Vibration Training

Here is the lastest:

Exerc Sport Sci Rev 2003 Jan;31(1):3-7

The use of vibration as an exercise intervention.

Cardinale M, Bosco C.

Department of Biomedical Sciences, University of Aberdeen, Human Physiology Building-Foresterhill, AB25 2ZD Aberdeen, Scotland, UK.

The use of vibration as a means for enhancing athletic performance is a recent issue in exercise physiology. Current evidence suggests that vibration is effective in enhancing strength and the power capacity of humans, although the mechanisms mediating this effect are unknown. is a cool site with plenty information on vibration training and NEMES - Bosco System. Also they are official distributors for this device, plenty research papers too.

here is a good article on vibration:

hope that helps.

i do a vibration drill that I learned from scott sonnon-i don’t know if this is what you are talking about or not but…

Vibration Drill: Carmelo Bosco, an Italian human performance company, developed a machine comprising a vibrating metal disk upon which athletes stand to amplify vibration through the body. The effects of this include: increased neural arousal and dramatically increased flexibility… The former Soviet Solo Vibration Drills described below may accomplish similar if not identical results, but conducted solo and without expensive equipment.

The basic version of a Vibration Drill comprises the following (focus on developing skill with one performance goal, then cycle to another, until you can accomplish all simultaneously):

The Sag: Standing, let your head hand forward and your forehead, jaw, and lips relax. Your arms hang dead at your side. Your pelvis tilts upward, and shoulders roll slightly forward. You hunch over slightly, but not too much that your alignment compresses your lungs greatly.

The Anchored Jump: Repeatedly jump without your feet leaving the ground. This technique looks like you try to lightly push off the ground, but your feet remain glued.

The Shrug: The above step adds the stimulation for allowing your shoulders to shrug from the motion. The higher you can cause your shoulders to slide, the better.

The Nod: Step 2 will further cause your head to nod, though never back so high that you stand erect; always sagging.

The Pulse Breathing: Pulse Breathing involves constant, but intermittent exhales, like a series of pulses from a strobe light. These are light, intercostal to diaphragmatic exhalations. You will not need to consciously inhale. The negative back pressure created from the motion and alignment causes the exhalation out. The upward motion releases the structure to “suck” air back in.

The Jelly Arms: Allow your arms to hang like you have no skeleton supporting them. It is very important to avoid controlling the motion of your arms.
The Shake: You will notice that your torso leans slightly forward. Here, the Anchored Jump and Jelly Arms cause the torso to shake as if a mild twitching. Allow this positive motion to even increase.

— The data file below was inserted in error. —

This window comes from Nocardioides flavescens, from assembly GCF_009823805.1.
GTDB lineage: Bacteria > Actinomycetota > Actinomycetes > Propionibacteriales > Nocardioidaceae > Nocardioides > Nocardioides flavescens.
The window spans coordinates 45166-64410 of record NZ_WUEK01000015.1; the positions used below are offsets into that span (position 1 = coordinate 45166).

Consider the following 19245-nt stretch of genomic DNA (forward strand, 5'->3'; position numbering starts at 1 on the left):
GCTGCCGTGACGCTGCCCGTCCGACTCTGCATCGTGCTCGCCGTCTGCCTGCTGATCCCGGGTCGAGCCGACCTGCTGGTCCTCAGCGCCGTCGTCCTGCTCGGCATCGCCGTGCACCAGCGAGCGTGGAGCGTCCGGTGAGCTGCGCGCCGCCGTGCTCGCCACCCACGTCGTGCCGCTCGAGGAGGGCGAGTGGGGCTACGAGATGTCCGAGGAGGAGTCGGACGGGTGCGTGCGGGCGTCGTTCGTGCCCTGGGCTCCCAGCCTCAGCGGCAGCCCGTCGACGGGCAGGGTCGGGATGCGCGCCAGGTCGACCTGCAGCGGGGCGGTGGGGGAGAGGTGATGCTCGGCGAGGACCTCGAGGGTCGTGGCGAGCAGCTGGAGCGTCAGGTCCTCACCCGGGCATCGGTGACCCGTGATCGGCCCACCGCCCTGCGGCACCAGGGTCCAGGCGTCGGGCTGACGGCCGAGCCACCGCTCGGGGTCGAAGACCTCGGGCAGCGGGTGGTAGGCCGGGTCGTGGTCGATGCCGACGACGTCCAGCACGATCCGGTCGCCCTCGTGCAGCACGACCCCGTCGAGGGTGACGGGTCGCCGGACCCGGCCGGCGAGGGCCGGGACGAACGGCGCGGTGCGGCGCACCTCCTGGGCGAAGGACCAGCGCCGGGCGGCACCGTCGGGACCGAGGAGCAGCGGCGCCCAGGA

The Dead Hang: At the final ¼ of your Vibration set, hang dead balanced on your legs. There will be necessary stabilizing tension in your ankles, knees and hips to keep you standing. Do the Dead Hang while thinking only that your body is very warm and heavy, nearly impossible to stand erect.
The Flatfoot Squat: A more advanced version of the Dead Hang is to continue to do the Shake all the way down, removing your hips backwards, and keeping your knees perpendicular to the ground. This is an advanced technique and requires practice. Go as far as you can and if the Shake stops, then just Dead Hang.
Do this basic Vibration Drill for approximately 3 minutes – one set. This restoration technique is excellent for removing residual tension and segueing to post-training activities.

Big article in recent M&F on this. A hilarious photo has a guy lying on his back with a large metal cylinder sprouting from his crotch…if my wife saw that she buy one of the machines right now.
I can see where the machine may have some benefit. Having done fairly heavy squats (approx. 40% 1RM OF NORMAL SQUAT) on a BOSU, I can attest to the confidence and stabilizer-building that instability training has. BUT, I almost broke both ankles, knees, and whatever else in my last session. I will NEVER try weights like that on a BOSU. The VIBRA THROB, or whatever it is called, looks much safer…and it will increase female gym memberships too:D

The M & F article had pictures of the Power Plate but not the Nemes-

There are definite differences in the two machines.

I used a vibration plate once whilst stretching hamstrings thoroughly. Could see no difference.


What type of plate were you on?

How many Htz did the plate vibrate at?

How long where you on the plate?

Sorry, I don’t read M&F…I just look at the pictures…:smiley:

Any members out there read scientific German?

I have a some studies of reference from German publications.

Let me know-

Here is a link to the old forum-


I could have a look at these German papers if you want. I will send you an u2u.